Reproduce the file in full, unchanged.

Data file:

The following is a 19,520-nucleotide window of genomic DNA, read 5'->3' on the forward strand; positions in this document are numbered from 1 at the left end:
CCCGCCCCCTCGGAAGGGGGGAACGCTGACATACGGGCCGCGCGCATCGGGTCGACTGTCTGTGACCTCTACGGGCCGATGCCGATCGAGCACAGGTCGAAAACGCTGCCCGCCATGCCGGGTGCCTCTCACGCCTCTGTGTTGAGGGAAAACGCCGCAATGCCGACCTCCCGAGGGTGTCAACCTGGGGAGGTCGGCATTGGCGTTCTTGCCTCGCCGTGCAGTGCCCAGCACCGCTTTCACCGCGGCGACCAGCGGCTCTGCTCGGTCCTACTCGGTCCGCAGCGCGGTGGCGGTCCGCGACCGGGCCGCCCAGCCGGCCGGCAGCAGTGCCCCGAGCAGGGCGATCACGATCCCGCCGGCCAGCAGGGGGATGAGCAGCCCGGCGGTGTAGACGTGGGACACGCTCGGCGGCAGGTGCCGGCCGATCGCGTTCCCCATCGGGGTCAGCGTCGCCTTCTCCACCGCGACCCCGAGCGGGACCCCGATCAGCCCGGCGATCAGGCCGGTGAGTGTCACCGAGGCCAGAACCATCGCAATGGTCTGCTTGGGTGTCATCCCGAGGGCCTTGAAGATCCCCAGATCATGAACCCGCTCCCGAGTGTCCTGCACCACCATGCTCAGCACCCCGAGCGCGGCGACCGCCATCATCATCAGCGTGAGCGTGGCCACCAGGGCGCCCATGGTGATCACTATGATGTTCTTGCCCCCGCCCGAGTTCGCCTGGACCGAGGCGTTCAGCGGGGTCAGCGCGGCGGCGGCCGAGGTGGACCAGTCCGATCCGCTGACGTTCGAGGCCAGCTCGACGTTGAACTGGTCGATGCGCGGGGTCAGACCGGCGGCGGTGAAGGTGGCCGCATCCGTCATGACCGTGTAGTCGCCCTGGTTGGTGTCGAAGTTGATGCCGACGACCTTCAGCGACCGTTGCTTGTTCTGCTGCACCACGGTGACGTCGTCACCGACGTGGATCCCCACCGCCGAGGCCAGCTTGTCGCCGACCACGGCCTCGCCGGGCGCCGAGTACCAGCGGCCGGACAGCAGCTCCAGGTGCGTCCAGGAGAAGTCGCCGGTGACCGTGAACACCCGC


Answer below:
The following is a 19,520-nucleotide window of genomic DNA, read 5'->3' on the forward strand; positions in this document are numbered from 1 at the left end:
CCCGCCCCCTCGGAAGGGGGGAACGCTGACATACGGGCCGCGCGCATCGGGTCGACTGTCTGTGACCTCTACGGGCCGATGCCGATCGAGCACAGGTCGAAAACGCTGCCCGCCATGCCGGGTGCCTCTCACGCCTCTGTGTTGAGGGAAAACGCCGCAATGCCGACCTCCCGAGGGTGTCAACCTGGGGAGGTCGGCATTGGCGTTCTTGCCTCGCCGTGCAGTGCCCAGCACCGCTTTCACCGCGGCGACCAGCGGCTCTGCTCGGTCCTACTCGGTCCGCAGCGCGGTGGCGGTCCGCGACCGGGCCGCCCAGCCGGCCGGCAGCAGTGCCCCGAGCAGGGCGATCACGATCCCGCCGGCCAGCAGGGGGATGAGCAGCCCGGCGGTGTAGACGTGGGACACGCTCGGCGGCAGGTGCCGGCCGATCGCGTTCCCCATCGGGGTCAGCGTCGCCTTCTCCACCGCGACCCCGAGCGGGACCCCGATCAGCCCGGCGATCAGGCCGGTGAGTGTCACCGAGGCCAGAACCATCGCAATGGTCTGCTTGGGTGTCATCCCGAGGGCCTTGAAGATCCCCAGATCATGAACCCGCTCCCGAGTGTCCTGCACCACCATGCTCAGCACCCCGAGCGCGGCGACCGCCATCATCATCAGCGTGAGCGTGGCCACCAGGGCGCCCATGGTGATCACTATGATGTTCTTGCCCCCGCCCGAGTTCGCCTGGACCGAGGCGTTCAGCGGGGTCAGCGCGGCGGCGGCCGAGGTGGACCAGTCCGATCCGCTGACGTTCGAGGCCAGCTCGACGTTGAACTGGTCGATGCGCGGGGTCAGACCGGCGGCGGTGAAGGTGGCCGCATCCGTCATGACCGTGTAGTCGCCCTGGTTGGTGTCGAAGTTGATGCCGACGACCTTCAGCGACCGTTGCTTGTTCTGCTGCACCACGGTGACGTCGTCACCGACGTGGATCCCCACCGCCGAGGCCAGCTTGTCGCCGACCACGGCCTCGCCGGGCGCCGAGTACCAGCGGCCGGACAGCAGCTCCAGGTGCGTCCAGGAGAAGTCGCCGGTGACCGTGAACACCCGC